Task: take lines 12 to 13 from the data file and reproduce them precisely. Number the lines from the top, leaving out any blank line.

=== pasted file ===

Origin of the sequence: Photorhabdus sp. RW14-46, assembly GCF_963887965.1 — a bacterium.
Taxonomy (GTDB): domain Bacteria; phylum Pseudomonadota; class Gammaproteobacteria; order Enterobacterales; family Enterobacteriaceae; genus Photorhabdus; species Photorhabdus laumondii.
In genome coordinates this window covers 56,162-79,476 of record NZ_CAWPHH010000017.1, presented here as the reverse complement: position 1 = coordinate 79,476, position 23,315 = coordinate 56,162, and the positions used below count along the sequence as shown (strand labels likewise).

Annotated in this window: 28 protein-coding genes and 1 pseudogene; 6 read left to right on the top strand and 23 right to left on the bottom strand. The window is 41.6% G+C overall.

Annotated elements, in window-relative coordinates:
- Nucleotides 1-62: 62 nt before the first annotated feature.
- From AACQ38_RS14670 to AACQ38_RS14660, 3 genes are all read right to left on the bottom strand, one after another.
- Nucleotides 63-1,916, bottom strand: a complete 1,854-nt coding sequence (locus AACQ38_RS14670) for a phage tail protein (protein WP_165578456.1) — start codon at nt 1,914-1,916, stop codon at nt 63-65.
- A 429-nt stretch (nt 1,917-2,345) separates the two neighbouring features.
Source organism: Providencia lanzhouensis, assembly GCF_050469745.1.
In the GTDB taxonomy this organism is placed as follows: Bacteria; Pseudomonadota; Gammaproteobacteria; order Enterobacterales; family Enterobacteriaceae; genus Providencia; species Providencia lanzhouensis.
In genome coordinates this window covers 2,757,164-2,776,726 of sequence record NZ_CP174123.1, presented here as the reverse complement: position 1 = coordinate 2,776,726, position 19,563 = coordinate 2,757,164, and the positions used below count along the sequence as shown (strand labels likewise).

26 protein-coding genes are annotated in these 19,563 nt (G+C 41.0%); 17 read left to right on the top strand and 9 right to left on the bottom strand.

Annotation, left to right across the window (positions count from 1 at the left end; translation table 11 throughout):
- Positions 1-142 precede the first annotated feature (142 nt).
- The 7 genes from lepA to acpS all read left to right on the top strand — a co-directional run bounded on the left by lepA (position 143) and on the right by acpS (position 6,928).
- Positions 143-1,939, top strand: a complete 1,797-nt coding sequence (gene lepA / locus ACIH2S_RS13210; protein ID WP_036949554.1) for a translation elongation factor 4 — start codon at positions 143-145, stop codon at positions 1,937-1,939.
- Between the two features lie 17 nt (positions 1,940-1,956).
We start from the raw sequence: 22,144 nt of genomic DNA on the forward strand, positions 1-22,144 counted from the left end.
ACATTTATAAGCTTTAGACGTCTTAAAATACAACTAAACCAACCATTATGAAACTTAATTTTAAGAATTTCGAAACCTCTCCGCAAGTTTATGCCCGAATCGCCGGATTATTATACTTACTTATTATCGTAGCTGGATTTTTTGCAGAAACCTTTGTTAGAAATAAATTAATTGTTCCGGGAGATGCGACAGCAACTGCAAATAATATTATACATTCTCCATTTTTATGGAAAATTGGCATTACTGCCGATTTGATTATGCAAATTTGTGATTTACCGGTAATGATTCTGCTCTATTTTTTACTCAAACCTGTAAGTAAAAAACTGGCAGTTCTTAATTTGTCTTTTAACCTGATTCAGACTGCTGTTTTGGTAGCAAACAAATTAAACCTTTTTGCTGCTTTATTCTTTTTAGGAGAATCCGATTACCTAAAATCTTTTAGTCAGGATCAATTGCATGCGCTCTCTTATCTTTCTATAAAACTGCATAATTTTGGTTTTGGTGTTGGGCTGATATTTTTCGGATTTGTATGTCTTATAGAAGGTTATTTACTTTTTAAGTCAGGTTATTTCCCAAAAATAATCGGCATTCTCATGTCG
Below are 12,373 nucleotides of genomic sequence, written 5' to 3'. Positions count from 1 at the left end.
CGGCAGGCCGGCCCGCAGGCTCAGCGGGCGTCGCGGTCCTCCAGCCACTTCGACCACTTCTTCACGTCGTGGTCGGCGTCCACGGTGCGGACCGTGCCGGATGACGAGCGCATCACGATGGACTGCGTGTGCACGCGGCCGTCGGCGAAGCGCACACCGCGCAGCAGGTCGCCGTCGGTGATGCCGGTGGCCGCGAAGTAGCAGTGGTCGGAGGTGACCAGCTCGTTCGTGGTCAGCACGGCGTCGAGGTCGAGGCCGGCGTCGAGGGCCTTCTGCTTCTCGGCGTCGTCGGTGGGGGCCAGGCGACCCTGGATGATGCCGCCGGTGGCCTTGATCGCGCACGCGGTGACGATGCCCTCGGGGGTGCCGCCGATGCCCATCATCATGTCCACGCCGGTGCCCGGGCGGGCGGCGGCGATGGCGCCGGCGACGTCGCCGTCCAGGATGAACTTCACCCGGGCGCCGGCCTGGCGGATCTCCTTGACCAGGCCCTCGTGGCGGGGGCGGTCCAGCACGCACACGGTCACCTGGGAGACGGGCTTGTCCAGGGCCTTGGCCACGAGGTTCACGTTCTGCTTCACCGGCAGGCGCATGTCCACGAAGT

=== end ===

In genome coordinates this window covers 2,757,164-2,776,726 of sequence record NZ_CP174123.1, presented here as the reverse complement: position 1 = coordinate 2,776,726, position 19,563 = coordinate 2,757,164, and the positions used below count along the sequence as shown (strand labels likewise).

26 protein-coding genes are annotated in these 19,563 nt (G+C 41.0%); 17 read left to right on the top strand and 9 right to left on the bottom strand.